by Austin Bay
September 28, 2021
A week after Sept. 11, 2001, I spoke with a disaster-response expert about terrorist targets in Texas. The Houston Ship Channel, "with all those refineries," was his first reply. How to protect it? He said: "You tell me."
In December 2020 Forbes magazine published an article by David Blackmon addressing the vulnerability of offshore oil and gas infrastructure to criminal and terrorist attack.
Worldwide pirates and terrorists routinely attack tankers and oil facilities. Nigeria is an example. Drug cartels have seized platforms in Mexican waters. Their thugs demand ransom to return the platforms to production and free the crews.
Blackmon is an expert in offshore vulnerabilities. "For Americans," he wrote, " ... tankers and facilities being damaged or coming under attack seem like someone else's problems ... the fact is that these key assets and infrastructure are vulnerable to water-borne and airborne assault." Airborne includes drone strikes.
The 2010 Deepwater Horizon offshore platform debacle cost BP around $70 billion and threatened the entire Louisiana coast. Terrorists and crooks could intentionally cause a Deepwater Horizon disaster.
So could an enemy nation-state. My 2001 Houston Ship Channel expert made that point.
In 2020, despite pandemic production drops, Corpus Christi, Texas, handled 55% of market share of U.S. crude exports. The canal from Corpus to Port Aransas to the Gulf of Mexico can be blocked in several places. Close Houston's or Corpus Christi's connecting channel and American energy and chemical supplies suffer an instant blockade, without the enemy risking naval forces. The entire U.S. economy suffers. The May 2021 Colonial Pipeline cyberhack's economic costs would pale in comparison.
Who perceives our vulnerability? Communist China does. China doesn't need an Atlantic navy to conduct the operation, just saboteurs with position.
So, what do we do?
Some American leaders have real answers. At the moment, the most demonstrable reside in Texas.
This is legislative and executive fact, not Hollywood Texan brag: Texas has begun shouldering a defense burden that Biden Administration Beltway Washington (BABWA) has refused to bear.
Exhibit 1: The Lone Star Infrastructure Protection Act, SB 2116, authored by Republican Sen. Donna Campbell (mother of four and MD physician, of Texas Senate District 25) and Rep. Tan Parker, R-Flower Mound. The bill became law June 18.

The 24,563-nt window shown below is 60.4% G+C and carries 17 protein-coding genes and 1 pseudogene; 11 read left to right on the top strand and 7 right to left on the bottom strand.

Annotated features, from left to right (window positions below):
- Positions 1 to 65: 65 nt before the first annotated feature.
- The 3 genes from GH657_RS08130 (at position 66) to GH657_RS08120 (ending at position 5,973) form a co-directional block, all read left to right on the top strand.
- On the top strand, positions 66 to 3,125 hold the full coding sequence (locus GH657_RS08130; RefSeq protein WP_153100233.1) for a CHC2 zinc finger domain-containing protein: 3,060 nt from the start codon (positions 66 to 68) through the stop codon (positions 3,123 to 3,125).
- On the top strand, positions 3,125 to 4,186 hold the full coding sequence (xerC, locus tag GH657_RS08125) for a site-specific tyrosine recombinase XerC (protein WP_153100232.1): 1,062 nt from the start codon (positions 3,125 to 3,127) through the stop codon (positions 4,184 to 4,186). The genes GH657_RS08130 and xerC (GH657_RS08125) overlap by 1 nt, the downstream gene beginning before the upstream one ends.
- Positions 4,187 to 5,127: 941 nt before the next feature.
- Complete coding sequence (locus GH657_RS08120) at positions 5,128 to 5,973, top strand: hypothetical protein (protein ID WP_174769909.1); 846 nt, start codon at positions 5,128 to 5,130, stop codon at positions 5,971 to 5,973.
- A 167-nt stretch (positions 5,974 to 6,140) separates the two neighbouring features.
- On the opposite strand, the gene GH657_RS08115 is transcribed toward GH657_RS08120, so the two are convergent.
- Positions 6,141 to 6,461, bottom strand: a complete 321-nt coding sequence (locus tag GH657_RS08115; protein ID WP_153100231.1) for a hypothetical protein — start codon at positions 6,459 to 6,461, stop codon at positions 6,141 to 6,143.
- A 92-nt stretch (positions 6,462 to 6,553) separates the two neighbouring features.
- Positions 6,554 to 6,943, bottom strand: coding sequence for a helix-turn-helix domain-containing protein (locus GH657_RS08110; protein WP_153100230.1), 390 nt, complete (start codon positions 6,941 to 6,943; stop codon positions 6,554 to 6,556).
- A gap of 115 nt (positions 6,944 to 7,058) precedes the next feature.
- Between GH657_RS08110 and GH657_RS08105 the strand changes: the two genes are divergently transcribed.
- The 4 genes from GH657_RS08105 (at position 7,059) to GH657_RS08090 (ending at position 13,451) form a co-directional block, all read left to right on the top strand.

Bureaucrat lingo: "Relating to prohibiting contracts or other agreements with certain foreign-owned companies in connection with critical infrastructure in this state."
Beyond jargon, there's serious national defense energy. About three years ago a Chinese energy company purchased around 130,000 acres near Laughlin Air Force Base, located near Del Rio, Texas. Thanks to the Biden administration's Haitian migrant border fiasco, Del Rio has national visibility. Laughlin is a U.S. Air Force Air Training Command field. That makes nearby land an intelligence-gathering site.
But there's more! The Chinese company, fronted by billionaire Sun Guangxin (with close ties to the Chinese Communist Party), also wanted to build a wind farm. War bingo: The wind farm would have access to the U.S. power grid.
Would the CCP hack the Texas electrical grid? I ask you.
When the bill became law, Parker said it sent "a clear message that we will not allow hostile foreign actors to access these vital elements of our great state."
I read recently that mainland Chinese actors are trying to acquire land near Yuma, Arizona. That's land in the vicinity of both weapons-testing and big-league intelligence training sites.
Exhibit 2: Gov. Greg Abbot's Operation Lone Star. The official description: "directing state military and police resources to the border to aid local and federal authorities in fighting the smuggling of people and drugs across the border."
Texas has a 1,254-mile border with Mexico.
On Sept. 17 Abbott secured $2 billion more in state border defense funding.
After signing the bill Abbott said: "It is the federal government's job to secure our border, but the Biden administration has failed to do its job, so Texas is stepping up to do what the federal government is supposed to do."
For the record, Rep. Chip Roy, R-Texas, has written a national bill very similar to the Campbell-Parker bill. Good on you, Congressman Roy.